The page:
Top:Ed Gazy with daughter Roseann, son Albert and cousin Vitaly Gazsi; tomatoes in greenhouse; Bottom: Overlooking the hillside; some of the crops
Gazy Brothers Farms in Oxford, CT celebrates its 100th anniversary this year. On a warm spring day, I had the pleasure of visiting the farm and meeting Ed Gazy, the third generation who tills and cultivates this land. First and foremost, the value of the farm consists of the produce and vegetables which are the fruits of the family’s labor. No, no one works the land alone; after all, it is an impossible task. Today, Ed’s children —Dominic, Roseann, Nicholas and Albert — share his commitment and passion in tilling the soil. Furthermore, Ed is joined by two of his brothers, Peter and Tony; they also have some hired help.
Ah! The story of the farm actually begins with József Gazsi who is Ed’s grandfather. József was born in Boldogkőváralja, Hungary in 1882. He immigrated to America in 1890. It may be worth noting that he did not immigrate with the rest of his family who had arrived sometime earlier. Financially it was not feasible. He was left in Hungary with a calf. When he had raised it and was successful in selling it, he was able to purchase his passage here. He was probably accompanied by an adult, a friend or relative of the family.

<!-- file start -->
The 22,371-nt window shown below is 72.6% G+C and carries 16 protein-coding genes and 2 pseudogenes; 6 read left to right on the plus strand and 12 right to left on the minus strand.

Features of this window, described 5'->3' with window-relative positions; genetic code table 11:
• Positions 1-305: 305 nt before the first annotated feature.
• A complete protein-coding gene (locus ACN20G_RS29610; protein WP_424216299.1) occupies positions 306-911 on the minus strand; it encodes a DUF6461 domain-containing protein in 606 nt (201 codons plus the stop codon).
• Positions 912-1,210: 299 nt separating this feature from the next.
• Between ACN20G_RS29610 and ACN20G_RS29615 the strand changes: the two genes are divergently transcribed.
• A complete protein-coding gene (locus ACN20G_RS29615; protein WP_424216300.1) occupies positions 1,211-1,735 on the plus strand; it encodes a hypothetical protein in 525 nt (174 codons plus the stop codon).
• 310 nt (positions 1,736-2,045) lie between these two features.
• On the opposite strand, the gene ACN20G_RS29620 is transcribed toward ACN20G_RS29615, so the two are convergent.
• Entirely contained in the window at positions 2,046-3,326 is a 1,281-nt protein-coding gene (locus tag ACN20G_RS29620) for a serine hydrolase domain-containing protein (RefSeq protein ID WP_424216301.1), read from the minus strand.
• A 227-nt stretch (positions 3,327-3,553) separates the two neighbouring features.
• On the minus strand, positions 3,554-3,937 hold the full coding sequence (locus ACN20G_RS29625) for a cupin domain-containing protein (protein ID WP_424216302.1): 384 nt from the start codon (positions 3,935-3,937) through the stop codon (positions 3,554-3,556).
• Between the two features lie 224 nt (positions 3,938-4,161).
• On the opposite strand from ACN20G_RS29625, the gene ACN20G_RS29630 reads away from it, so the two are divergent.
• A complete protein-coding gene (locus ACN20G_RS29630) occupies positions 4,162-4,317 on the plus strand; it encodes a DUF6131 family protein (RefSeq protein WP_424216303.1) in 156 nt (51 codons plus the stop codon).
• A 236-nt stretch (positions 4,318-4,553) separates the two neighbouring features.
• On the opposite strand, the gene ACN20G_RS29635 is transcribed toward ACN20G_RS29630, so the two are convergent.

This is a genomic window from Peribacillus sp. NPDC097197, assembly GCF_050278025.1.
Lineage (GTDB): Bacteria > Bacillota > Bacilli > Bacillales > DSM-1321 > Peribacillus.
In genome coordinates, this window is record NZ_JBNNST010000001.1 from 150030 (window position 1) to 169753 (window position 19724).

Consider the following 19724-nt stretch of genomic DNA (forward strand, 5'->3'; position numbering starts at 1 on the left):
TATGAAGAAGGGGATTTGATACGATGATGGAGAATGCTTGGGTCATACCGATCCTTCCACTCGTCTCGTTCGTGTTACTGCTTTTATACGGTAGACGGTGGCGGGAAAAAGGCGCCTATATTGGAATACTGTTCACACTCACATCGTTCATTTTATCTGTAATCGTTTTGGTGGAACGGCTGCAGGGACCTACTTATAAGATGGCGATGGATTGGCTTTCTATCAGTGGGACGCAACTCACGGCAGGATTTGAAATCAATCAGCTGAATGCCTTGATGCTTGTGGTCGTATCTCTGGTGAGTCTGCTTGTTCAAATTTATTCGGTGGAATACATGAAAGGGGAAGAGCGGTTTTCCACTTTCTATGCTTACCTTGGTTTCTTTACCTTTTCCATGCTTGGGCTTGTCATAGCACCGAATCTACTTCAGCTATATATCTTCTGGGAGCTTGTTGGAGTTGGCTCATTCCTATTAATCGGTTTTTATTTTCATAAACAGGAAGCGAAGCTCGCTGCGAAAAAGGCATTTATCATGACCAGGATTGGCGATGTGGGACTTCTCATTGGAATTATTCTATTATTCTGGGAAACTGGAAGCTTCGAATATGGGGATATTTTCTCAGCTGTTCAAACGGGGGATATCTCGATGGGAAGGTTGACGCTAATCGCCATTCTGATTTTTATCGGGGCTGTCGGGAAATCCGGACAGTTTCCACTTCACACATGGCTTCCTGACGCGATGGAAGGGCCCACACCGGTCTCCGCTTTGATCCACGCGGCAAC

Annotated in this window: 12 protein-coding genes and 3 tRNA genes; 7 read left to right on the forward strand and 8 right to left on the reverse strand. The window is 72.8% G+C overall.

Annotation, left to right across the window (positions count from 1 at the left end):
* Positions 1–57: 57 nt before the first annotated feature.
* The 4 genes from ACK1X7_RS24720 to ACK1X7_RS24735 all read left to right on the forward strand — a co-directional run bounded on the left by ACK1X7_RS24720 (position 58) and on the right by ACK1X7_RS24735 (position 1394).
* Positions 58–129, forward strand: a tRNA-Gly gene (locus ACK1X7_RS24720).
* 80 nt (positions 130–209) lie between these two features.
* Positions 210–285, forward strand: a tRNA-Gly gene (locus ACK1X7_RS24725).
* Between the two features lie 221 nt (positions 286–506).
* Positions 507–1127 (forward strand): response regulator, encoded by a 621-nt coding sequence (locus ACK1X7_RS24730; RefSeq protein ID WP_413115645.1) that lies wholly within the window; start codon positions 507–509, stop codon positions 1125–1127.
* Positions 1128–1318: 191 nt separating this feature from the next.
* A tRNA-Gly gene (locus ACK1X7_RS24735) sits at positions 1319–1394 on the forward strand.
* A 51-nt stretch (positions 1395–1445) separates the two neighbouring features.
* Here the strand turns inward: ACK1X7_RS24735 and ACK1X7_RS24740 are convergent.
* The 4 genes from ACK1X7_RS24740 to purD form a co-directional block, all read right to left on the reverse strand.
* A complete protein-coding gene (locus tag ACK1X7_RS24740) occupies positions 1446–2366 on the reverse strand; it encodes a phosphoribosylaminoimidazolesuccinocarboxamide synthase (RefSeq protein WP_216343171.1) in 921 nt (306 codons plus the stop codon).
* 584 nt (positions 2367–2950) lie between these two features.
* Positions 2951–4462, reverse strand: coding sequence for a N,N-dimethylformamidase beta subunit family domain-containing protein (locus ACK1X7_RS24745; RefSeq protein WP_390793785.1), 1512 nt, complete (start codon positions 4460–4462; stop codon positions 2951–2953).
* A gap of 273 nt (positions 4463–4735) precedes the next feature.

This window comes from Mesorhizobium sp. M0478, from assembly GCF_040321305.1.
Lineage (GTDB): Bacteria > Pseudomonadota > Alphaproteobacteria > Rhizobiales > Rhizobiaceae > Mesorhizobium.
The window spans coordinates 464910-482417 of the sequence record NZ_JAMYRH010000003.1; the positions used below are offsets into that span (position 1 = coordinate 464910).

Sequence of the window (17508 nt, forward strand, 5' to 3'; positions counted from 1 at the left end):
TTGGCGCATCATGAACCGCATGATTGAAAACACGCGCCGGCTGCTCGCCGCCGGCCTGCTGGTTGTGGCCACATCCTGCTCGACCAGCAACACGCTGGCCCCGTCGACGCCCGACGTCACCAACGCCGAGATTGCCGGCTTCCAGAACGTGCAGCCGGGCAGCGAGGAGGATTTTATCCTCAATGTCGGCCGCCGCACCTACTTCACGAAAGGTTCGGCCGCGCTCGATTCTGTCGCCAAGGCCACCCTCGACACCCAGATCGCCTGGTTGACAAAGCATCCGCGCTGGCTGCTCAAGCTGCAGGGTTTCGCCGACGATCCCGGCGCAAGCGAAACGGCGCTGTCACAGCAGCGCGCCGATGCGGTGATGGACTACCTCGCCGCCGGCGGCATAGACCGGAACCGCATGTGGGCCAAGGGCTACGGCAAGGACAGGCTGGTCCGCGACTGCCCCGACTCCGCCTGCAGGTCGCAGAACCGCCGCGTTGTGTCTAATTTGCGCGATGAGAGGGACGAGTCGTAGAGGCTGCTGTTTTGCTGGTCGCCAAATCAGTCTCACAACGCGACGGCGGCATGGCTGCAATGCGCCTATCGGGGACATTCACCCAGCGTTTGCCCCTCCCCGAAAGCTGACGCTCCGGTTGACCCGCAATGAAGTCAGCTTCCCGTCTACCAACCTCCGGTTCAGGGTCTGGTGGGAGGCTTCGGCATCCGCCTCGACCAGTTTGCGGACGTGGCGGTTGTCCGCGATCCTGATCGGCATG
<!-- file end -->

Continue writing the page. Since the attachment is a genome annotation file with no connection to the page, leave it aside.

Anna Elizabeth Lukács was born in 1886 in Nádaska, Hungary — today Nádaska is called Trst’ny and is part of Slovakia. Anna immigrated to America in 1899. The two met in Connecticut and were married in 1905. Initially, they lived in Ansonia. In 1928, József and Anna purchased over a hundred acres in Oxford, CT.